Project Shows How To Use Machine Learning to Detect Pedestrians

Most people are familiar with the idea that machine learning can be used to detect things like objects or people, but for anyone who’s not clear on how that process actually works should check out [Kurokesu]’s example project for detecting pedestrians. It goes into detail on exactly what software is used, how it is configured, and how to train with a dataset.

The application uses a USB camera and the back end work is done with Darknet, which is an open source framework for neural networks. Running on that framework is the YOLO (You Only Look Once) real-time object detection system. To get useful results, the system must be trained on large amounts of sample data. [Kurokesu] explains that while pre-trained networks can be used, it is still necessary to fine-tune the system by adding a dataset which more closely models the intended application. Training is itself a bit of a balancing act. A system that has been overly trained on a model dataset (or trained on too small of a dataset) will suffer from overfitting, a condition in which the system ends up being too picky and unable to usefully generalize. In terms of pedestrian detection, this results in false negatives — pedestrians that don’t get flagged because the system has too strict of an idea about what a pedestrian should look like.

[Kurokesu]’s walkthrough on pedestrian detection is great, but for those interested in taking a step further back and rolling their own projects, this fork of Darknet contains YOLO for Linux and Windows and includes practical notes and guides on installing, using, and training from a more general perspective. Interested in learning more about machine learning basics? Don’t forget Google has a free online crash course to get you up to speed.

All the Unofficial Electronic Badges of DEF CON

2015 was the year of the unofficial hardware badge at DEF CON 23. There were a ton of different hardware badges designed for the love of custom electronics and I tried to catch up with the designer of each different badge. Here is the collection of images, video demos, and build details for each one I saw this weekend.

Whiskey Pirates

[TrueControl] did a great job with his badge design this year for the Whiskey Pirate Crew. This is a great update from the badge he designed last year, keeping the skull and bones outline. It uses a PSOC4 chip to control a ton of LEDs. The eyes are RGB pixels which are each on their own PCB that is soldered onto the back of the badge, with openings for the LED to show through. Two AA batteries power the board which has a surface-mount LED matrix. The user controls are all capacitive touch. There is a spinner around one eye, and pads for select and back. The NRF24L01 radio operates at 2.4GHz. This badge is slave to commands from last year’s badge. When the two are in the same area the 2015 badges will scroll the nickname of the 2014 badge it “sees”. The piezo element also chirps many different sounds based on the interactions with different badges.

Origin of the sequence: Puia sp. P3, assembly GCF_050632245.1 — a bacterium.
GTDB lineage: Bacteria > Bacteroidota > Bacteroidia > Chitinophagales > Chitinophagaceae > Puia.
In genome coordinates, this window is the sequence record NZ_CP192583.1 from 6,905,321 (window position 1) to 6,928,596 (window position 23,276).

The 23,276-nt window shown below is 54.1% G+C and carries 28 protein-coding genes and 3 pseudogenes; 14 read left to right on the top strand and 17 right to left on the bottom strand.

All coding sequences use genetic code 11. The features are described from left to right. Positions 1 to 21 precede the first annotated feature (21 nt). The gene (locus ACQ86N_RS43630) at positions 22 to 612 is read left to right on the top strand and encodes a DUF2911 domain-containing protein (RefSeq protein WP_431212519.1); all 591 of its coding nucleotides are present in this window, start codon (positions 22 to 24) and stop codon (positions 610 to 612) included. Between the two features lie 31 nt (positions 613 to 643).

[True] makes design an art form. The matte black solder mask looks fantastic, and he took great care in use of font, size, alignment, and things like letting copper show through for a really stunning piece of hardware art.

Keep reading for ten more great badges seen over the weekend.

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Ask Hackaday: A Robot’s Black Market Shopping Spree

It was bad when kids first started running up cell phone bills with excessive text messaging. Now we’re living in an age where our robots can go off and binge shop on the Silk Road with our hard earned bitcoins. What’s this world coming to? (_sarcasm;)

For their project ‘Random Darknet Shopper’, Swiss artists [Carmen Weisskopf] and [Domagoj Smoljo] developed a computer program that was given 100 dollars in bitcoins and granted permission to lurk on the dark inter-ether and make purchases at its own digression. Once a week, the AI would carrying out a transaction and have the spoils sent back home to its parents in Switzerland. As the random items trickled in, they were photographed and put on display as part of their exhibition, ‘The Darknet. From Memes to Onionland’ at Kunst Halle St. Gallen. The trove of random purchases they received aren’t all illegal, but they will all most definitely get you thinking… which is the point of course. They include everything from a benign Lord of the Rings audio book collection to a knock-off Hungarian passport, as well as the things you’d expect from the black market, like baggies of ecstasy and a stolen Visa credit card. The project is meant to question current sanctions on trade and investigate the world’s reaction to those limitations. In spite of dabbling in a world of questionable ethics and hazy legitimacy, the artists note that of all the purchases made, not a single one of them turned out to be a scam.

Though [Weisskopf] and [Smoljo] aren’t worried about being persecuted for illegal activity, as Swiss law protects their right to freely express ideas publicly through art, the implications behind their exhibition did raise some questions along those lines. If your robot goes out and buys a bounty of crack on its own accord and then gives it to its owner, who is liable for having purchased the crack?

If a collection of code (we’ll loosely use the term AI here) is autonomous, acting independent of its creator’s control, should the creator still be held accountable for their creation’s intent? If the answer is ‘no’ and the AI is responsible for the repercussions, then we’re entering a time when its necessary to address AI as separate liable entities. However, if you can blame something on an AI, this suggests that it in some way has rights…

Before I get ahead of myself though, this whole notion circulates around the idea of intent. Can we assign an artificial form of life with the capacity to have intent?